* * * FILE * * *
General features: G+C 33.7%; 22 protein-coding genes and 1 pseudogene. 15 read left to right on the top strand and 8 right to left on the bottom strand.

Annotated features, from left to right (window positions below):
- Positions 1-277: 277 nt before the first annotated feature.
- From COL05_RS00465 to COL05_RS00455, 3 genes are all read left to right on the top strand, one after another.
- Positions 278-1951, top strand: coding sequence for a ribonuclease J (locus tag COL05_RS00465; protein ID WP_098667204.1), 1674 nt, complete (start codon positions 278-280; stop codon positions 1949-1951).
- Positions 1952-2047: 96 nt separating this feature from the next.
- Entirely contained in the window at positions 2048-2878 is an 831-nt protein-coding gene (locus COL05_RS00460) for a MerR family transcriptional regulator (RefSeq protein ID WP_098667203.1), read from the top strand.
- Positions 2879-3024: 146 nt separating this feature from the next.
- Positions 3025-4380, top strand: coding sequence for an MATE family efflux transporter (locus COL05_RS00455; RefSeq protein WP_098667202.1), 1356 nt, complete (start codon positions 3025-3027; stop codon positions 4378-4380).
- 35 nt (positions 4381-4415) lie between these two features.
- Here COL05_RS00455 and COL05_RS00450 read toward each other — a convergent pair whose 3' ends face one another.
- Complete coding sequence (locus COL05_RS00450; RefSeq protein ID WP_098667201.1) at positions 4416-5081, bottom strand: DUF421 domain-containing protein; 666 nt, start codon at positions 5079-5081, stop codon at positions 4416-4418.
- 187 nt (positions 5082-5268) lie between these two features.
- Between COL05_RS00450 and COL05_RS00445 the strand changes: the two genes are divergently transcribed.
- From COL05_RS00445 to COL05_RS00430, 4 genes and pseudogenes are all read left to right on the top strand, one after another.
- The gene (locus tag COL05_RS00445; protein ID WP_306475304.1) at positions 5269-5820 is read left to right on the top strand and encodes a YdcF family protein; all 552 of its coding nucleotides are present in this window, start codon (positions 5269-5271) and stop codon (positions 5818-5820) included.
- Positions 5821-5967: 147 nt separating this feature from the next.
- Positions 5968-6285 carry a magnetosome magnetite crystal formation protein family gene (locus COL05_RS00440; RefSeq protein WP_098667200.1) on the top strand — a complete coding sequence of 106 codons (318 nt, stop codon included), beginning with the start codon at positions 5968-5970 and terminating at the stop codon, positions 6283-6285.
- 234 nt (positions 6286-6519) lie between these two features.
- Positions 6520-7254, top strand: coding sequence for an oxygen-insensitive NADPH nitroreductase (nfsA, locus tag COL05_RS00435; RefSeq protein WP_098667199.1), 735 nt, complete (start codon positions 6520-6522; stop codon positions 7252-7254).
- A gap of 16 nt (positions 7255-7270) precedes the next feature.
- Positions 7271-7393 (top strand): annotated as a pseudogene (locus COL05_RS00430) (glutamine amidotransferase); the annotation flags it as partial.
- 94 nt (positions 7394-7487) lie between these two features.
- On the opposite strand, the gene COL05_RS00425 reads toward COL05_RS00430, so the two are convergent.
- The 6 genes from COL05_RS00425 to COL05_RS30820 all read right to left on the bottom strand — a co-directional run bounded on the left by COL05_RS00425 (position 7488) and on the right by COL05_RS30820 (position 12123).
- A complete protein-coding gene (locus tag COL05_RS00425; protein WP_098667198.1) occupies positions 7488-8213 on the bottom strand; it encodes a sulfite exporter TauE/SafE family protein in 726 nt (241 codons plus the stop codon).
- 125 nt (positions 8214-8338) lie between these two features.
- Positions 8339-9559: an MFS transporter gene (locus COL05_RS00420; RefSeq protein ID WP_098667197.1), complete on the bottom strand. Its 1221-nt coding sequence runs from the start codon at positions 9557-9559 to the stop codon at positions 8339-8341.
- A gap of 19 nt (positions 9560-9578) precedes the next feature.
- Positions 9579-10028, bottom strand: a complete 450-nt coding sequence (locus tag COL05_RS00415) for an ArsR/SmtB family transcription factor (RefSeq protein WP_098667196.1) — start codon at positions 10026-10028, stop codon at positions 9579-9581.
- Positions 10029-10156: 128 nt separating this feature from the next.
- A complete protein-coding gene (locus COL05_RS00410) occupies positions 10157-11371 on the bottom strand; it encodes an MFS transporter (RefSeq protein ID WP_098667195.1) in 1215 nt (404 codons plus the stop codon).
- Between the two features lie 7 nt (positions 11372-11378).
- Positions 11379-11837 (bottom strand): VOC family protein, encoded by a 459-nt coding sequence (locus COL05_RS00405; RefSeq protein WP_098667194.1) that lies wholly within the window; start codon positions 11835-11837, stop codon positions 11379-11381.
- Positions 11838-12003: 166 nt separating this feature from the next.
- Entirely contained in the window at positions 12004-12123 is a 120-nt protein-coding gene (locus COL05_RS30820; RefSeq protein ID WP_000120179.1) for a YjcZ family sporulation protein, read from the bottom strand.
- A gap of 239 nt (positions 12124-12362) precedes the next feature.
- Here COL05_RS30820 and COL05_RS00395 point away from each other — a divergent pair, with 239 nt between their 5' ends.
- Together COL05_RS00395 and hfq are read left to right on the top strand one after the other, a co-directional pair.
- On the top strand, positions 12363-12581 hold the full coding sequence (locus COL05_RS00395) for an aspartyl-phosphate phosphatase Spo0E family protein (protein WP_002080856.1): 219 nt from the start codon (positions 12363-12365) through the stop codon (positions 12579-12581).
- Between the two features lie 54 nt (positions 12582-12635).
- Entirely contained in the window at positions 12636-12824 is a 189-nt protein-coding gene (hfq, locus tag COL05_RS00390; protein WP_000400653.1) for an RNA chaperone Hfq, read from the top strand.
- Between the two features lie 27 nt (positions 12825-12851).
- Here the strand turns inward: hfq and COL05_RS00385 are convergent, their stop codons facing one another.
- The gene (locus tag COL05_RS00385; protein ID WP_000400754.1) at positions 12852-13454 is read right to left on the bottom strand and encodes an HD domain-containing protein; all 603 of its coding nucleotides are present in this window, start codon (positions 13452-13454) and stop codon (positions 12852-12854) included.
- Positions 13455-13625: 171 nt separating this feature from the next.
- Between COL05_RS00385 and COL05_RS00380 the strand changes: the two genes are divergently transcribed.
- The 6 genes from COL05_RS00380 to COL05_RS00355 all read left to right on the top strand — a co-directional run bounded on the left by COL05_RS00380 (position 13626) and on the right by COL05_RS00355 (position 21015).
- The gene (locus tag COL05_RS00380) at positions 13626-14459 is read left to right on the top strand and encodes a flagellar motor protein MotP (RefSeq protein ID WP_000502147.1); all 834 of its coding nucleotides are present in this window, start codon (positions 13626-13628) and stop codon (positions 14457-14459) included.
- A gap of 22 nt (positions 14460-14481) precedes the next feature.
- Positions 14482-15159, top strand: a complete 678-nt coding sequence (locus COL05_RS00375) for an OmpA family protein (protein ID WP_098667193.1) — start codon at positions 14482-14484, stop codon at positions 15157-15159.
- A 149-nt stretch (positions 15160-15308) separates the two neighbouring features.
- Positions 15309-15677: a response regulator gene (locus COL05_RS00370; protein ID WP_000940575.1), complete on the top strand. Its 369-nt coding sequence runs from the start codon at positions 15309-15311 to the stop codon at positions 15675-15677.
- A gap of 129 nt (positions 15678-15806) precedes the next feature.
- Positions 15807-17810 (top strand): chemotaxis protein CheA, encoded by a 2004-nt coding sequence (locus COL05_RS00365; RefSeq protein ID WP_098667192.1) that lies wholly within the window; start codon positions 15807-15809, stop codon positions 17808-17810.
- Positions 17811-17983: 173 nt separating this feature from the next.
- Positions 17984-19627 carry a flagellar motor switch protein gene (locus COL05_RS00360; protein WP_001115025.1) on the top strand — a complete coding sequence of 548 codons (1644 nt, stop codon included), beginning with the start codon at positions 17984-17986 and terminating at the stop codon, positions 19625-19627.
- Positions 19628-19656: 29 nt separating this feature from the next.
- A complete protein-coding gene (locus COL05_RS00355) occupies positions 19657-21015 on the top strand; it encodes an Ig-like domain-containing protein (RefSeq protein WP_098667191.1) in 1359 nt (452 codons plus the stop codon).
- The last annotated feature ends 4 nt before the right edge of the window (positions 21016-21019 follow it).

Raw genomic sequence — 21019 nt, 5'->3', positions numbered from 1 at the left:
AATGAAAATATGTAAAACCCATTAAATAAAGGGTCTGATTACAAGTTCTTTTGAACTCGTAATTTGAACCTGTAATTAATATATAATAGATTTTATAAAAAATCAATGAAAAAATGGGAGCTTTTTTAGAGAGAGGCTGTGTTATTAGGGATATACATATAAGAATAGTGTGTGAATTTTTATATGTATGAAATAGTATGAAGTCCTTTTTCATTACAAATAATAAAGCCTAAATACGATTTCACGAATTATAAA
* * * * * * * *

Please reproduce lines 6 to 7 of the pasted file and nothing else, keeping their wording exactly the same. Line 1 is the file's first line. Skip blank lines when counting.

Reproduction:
- Positions 1952-2047: 96 nt separating this feature from the next.
- Entirely contained in the window at positions 2048-2878 is an 831-nt protein-coding gene (locus COL05_RS00460) for a MerR family transcriptional regulator (RefSeq protein ID WP_098667203.1), read from the top strand.